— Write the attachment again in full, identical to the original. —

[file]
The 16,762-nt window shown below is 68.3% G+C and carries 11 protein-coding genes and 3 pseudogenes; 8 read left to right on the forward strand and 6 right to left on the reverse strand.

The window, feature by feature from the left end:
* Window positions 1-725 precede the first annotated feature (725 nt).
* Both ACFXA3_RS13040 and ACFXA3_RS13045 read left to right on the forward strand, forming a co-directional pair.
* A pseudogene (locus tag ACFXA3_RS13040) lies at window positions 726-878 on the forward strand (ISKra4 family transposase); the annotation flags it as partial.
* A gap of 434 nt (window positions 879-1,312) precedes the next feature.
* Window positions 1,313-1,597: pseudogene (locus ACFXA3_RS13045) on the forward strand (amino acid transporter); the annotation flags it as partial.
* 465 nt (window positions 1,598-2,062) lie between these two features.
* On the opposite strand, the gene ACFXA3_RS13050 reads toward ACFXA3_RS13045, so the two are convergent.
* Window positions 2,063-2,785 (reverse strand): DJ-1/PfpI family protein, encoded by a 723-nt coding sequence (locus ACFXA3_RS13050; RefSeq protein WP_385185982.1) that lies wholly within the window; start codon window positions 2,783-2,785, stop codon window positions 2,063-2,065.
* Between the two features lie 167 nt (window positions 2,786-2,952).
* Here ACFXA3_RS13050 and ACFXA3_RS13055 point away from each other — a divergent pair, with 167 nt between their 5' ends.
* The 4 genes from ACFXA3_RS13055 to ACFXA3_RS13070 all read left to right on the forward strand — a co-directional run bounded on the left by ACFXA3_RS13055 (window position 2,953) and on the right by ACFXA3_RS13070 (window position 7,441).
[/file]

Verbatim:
The 16,762-nt window shown below is 68.3% G+C and carries 11 protein-coding genes and 3 pseudogenes; 8 read left to right on the forward strand and 6 right to left on the reverse strand.

The window, feature by feature from the left end:
* Window positions 1-725 precede the first annotated feature (725 nt).
* Both ACFXA3_RS13040 and ACFXA3_RS13045 read left to right on the forward strand, forming a co-directional pair.
* A pseudogene (locus tag ACFXA3_RS13040) lies at window positions 726-878 on the forward strand (ISKra4 family transposase); the annotation flags it as partial.
* A gap of 434 nt (window positions 879-1,312) precedes the next feature.
* Window positions 1,313-1,597: pseudogene (locus ACFXA3_RS13045) on the forward strand (amino acid transporter); the annotation flags it as partial.
* 465 nt (window positions 1,598-2,062) lie between these two features.
* On the opposite strand, the gene ACFXA3_RS13050 reads toward ACFXA3_RS13045, so the two are convergent.
* Window positions 2,063-2,785 (reverse strand): DJ-1/PfpI family protein, encoded by a 723-nt coding sequence (locus ACFXA3_RS13050; RefSeq protein WP_385185982.1) that lies wholly within the window; start codon window positions 2,783-2,785, stop codon window positions 2,063-2,065.
* Between the two features lie 167 nt (window positions 2,786-2,952).
* Here ACFXA3_RS13050 and ACFXA3_RS13055 point away from each other — a divergent pair, with 167 nt between their 5' ends.
* The 4 genes from ACFXA3_RS13055 to ACFXA3_RS13070 all read left to right on the forward strand — a co-directional run bounded on the left by ACFXA3_RS13055 (window position 2,953) and on the right by ACFXA3_RS13070 (window position 7,441).